Oil rose to a seven-week high above $82 a barrel on Friday after a report showed the United States lost fewer jobs than expected in February and on signals China will maintain its economic stimulus measures.
U.S. employers cut 36,000 jobs in February, leaving the unemployment rate unchanged at 9.7 percent, according to a government report. Analysts had expected non-farm payrolls to drop by 50,000.
Given the outlook for persistent job growth in the coming months, this data is very supportive for energy prices, said John Kilduff, partner at Round Earth Capital in New York.
U.S. crude for April gained $1.77 to $81.98 a barrel by 1404 GMT. It traded as high as $82.07, the highest intra-day price for a nearby contract since January 12. Brent crude for April advanced $1.90 to $80.44.
Oil gained in spite of a stronger dollar, which can weaken oil and other dollar-denominated commodities, as traders focused on the economic growth implications of the jobs data. Equity markets in Europe and the United States were both up on the day.
Signals that China will maintain its economic stimulus measures supported prices earlier in the session. China is the world's second-largest oil consumer, after the United States.
China's Premier Wen Jiabao, in his annual address to the National People's Congress, said the country will continue an appropriately easy monetary stance and an active fiscal policy.
China escaped the worst of the global slump by ramping up credit, slashing interest rates and launching a 4 trillion yuan ($585 billion) infrastructure program in late 2008.
But in the past two months, China has restricted the amount of money that banks can lend by enforcing higher cash reserve ratios, aiming to prevent an over-heating of the economy.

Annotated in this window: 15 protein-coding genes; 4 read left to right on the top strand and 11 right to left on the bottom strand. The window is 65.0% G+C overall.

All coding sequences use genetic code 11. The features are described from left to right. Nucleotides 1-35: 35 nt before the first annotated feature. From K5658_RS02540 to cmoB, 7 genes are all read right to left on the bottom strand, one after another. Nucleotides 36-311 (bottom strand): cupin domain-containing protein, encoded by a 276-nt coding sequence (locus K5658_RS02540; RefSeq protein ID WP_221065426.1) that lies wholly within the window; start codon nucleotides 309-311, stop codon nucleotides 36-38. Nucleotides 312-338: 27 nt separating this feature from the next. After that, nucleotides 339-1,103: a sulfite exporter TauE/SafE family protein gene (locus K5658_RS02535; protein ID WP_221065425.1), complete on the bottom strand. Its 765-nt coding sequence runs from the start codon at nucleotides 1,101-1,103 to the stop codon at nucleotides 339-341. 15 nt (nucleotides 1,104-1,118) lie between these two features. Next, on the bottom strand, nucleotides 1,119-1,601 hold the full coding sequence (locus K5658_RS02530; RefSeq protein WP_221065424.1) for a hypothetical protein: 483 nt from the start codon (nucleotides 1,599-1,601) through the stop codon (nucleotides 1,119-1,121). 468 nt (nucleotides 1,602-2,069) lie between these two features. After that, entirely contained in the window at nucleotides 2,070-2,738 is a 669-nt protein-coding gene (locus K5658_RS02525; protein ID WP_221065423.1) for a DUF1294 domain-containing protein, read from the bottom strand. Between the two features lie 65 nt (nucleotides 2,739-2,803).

STRAIT OF MALACCA
A risk of disruption to shipping in the Strait of Malacca also supported prices.
Singapore raised alert levels in the city-state and beefed up security at its airport and new casino resorts after a warning by its navy on Thursday of possible attacks on oil tankers in the Strait of Malacca.
The Strait is a key shipping lane which carries about 40 percent of world trade, including an average of 15 million barrels of crude oil every day.
New York crude has traded in a $69-$84 range over the past few months amid uncertainty about the speed of the global economic recovery. Some traders and analysts say currency movements could dominate the oil price as the strength of demand remains unclear during the recovery.
Fundamentally, the oil market has yet to see some signs of improving demand from OECD states, while we are also concerned about the pretty much flat forward curve as investors still harbor worries over the cyclical recovery, VTB Capital analyst Andrey Kryuchenkov said.
Oil prices for contracts to be delivered in January 2012 are less than $5 a barrel above the current oil price.
(Additional reporting by Alejandro Barbajosa in Singapore and Robert Gibbons in New York; Editing by James Jukwey)